Calculus with GeoGebra

Introduction to Calculus – All You Need To Know

Mathematics, also known as the “language of numbers” is divided into a lot of branches. Indeed, Calculus is one of the most...

Written by Masooma Asif · 2 min read >
What is Calculus?

Mathematics, also known as the “language of numbers” is divided into a lot of branches. Indeed, Calculus is one of the most important branches to exist. Used in a variety of areas, from professional use to being a part of the most basic activities of our lives, calculus has an undeniable importance in human lives. 

Walking through its history, the purpose of its invention, and its practical uses, this post will help you better understand what exactly it is.  

History:

Modern calculus was developed in the 17th century by Isaac Newton and Gottfried Wilhelm Leibniz. Working independently, Newton first developed calculus and used it to understand motion and dynamic change. On the other hand, Leibniz developed the notions used in it. 

Before the development of calculus, the calculation in mathematics was limited to the objects that were still. With its development, people were now allowed to study motion. 

Calculus thus began to be used in various fields. Astronomers began using it to study the orbits of planets and stars; chemists and physicists began using it for studying the motion of electrons and protons, the behavior of different states of matter, the motion of falling objects, and so on.  

Types of Calculus:

There are two types: Differential and Integral

  • Differential Calculus:
    Precisely speaking, the derivative at a particular point represents the behavior of the function when near to that point. 
    In simpler words, this branch studies the behavior and rate of change in different quantities. It allows the study of the rates of change of slopes and curves, along with calculating the maximum and minimum values.
    It involves the use of derivatives, differentials, and functions primarily. Another important aspect is the use of graphs.
  • Integral Calculus:
    Also known as anti-derivatives, integration is the reverse of differentiation. The objective here is to find the quantity at which the rate of change is known to us.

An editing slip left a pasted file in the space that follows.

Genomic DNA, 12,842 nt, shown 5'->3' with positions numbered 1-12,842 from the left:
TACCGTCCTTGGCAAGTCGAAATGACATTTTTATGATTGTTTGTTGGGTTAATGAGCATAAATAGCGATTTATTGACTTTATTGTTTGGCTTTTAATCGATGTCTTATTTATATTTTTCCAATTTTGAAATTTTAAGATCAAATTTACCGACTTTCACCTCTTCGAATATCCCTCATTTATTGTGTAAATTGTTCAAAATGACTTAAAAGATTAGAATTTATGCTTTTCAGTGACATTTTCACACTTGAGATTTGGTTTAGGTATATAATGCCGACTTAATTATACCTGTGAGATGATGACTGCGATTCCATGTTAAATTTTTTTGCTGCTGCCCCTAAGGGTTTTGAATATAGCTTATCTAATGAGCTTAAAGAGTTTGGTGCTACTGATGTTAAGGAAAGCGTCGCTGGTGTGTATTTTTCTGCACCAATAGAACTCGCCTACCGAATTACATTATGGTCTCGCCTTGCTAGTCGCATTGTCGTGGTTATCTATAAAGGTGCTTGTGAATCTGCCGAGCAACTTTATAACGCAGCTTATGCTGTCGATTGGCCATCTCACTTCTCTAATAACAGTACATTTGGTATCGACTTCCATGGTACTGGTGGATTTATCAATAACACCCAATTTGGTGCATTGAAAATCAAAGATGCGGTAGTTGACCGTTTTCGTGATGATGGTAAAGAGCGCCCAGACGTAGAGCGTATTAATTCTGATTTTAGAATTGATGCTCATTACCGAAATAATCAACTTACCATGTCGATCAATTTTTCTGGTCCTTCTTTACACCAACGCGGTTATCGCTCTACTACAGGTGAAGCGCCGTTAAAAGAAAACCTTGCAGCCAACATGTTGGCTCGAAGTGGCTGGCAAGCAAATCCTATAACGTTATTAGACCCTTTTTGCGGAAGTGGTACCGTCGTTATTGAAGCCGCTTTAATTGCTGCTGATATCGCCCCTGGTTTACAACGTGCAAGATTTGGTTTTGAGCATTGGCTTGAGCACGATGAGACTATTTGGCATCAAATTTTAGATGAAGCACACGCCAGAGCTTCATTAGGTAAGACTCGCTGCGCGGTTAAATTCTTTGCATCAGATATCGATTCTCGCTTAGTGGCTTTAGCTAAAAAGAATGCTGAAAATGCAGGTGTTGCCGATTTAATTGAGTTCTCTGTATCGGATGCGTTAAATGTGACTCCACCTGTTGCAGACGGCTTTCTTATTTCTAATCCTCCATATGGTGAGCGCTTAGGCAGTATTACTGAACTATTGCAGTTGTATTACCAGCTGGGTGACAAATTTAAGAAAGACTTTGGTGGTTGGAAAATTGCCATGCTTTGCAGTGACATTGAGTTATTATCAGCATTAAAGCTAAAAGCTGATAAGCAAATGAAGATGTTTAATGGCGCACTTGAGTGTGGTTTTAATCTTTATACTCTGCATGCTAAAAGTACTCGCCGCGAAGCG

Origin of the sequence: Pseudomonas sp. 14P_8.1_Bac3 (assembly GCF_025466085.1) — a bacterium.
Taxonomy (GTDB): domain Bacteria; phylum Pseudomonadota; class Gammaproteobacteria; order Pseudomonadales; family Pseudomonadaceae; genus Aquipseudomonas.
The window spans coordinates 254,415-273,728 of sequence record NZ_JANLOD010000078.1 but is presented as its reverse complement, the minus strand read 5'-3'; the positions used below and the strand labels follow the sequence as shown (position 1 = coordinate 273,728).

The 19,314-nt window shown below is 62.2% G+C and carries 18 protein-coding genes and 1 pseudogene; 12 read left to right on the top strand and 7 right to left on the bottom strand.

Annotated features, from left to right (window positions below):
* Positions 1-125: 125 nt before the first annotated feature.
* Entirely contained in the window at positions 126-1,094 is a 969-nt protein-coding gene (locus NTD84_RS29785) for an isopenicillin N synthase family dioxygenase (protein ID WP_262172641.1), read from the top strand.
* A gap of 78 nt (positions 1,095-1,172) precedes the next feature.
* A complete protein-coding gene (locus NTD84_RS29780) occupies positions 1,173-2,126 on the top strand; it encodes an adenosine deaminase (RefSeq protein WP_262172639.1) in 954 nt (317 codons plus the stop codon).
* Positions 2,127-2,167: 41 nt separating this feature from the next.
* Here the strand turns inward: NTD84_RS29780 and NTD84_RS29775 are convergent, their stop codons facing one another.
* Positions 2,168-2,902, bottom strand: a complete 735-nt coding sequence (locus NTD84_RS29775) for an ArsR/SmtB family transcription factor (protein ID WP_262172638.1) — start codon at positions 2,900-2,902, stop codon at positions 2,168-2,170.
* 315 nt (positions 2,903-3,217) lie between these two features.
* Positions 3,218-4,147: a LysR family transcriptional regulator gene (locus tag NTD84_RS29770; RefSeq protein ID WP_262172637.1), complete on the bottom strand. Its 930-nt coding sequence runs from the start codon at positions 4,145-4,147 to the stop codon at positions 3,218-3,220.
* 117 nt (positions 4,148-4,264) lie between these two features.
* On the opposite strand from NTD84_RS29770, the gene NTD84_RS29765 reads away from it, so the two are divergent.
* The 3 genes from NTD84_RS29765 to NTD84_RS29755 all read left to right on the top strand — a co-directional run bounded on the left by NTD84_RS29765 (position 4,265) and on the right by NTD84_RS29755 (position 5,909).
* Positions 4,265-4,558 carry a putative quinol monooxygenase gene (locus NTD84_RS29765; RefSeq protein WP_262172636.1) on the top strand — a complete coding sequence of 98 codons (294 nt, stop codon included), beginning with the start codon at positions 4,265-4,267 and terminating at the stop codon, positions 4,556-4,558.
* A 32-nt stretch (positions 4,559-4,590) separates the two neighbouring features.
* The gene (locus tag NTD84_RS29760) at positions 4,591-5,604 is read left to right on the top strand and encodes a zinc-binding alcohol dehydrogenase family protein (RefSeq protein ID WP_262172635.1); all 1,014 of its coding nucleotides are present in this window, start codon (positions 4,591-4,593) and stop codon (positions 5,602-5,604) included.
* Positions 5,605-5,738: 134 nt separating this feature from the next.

It enables one to calculate the total size and values for example the area under the curve or volume. Here, a number or variable is integrated into a more complex equation. 

Practical Uses:

Calculus has quite a lot of practical applications in various fields. Its earliest uses involved applications in navigation and astronomy.

Today, it is used in chemistry, physics, computer science, robotics, economics, engineering, and more.   

  • Navigation:
    In the 17th and 18th century, the ship navigators had to have the features of measuring both time and angles. These features were developed borrowing concepts from calculus.
    Moreover, these concepts also enabled sailors to determine their positions and the distance ships had to travel to reach a specific location.
  • Chemistry:
    Generally, calculus is used when working with kinetics and thermodynamics. It can also be used to calculate rates of radioactive decay. Additionally, the analysis of oxidation and concentration of chemical solutions through Beer’s law were also facilitated through its concepts.
  • Physics:
    A few of the physics concepts that use calculus include heat, electricity, light, dynamics, and kinematics. Calculus also sets up differential equations for calculating velocity and rate of change.
    Many important physics laws are also derived through its help including Newton’s law of motion, Lorentz force law, Maxwell’s electromagnetic equation, Einstein’s theory of relativity. 
  • Economics:
    In economics, calculus helps study and derive information from the demand and supply curves as well as other graphs and curves. Moreover, it allows economists to compute marginal cost, marginal revenue, maximum/minimum profit, etc.
  • Medical:
    Calculus is used to predict birth and death rates. It also helps in the research process and experiments for example determining and comparing rates of growth under different conditions.

Apart from these applications, calculus enjoys great influence as well as importance in several other fields. 

Conclusion:

Calculus is one powerful tool, having a huge role ever since its development. With increasing importance and relevance, strong skills in calculus do not only improve one’s academic performance, but also provide a competitive advantage in the professional field. To learn more about it, get yourself enrolled in our course right away!

Written by Masooma Asif
Syeda Masooma Asif is an undergraduate student at LUMS. With an Economics major, Masooma is deeply passionate about research in developmental economics aiming to provide consultancy services for the challenges faced by the less-developed economies. She also shares a passion for content writing, and through writing articles for Airschool she aims to contribute towards providing accessible education for all regardless of geographical or social disparities. Profile

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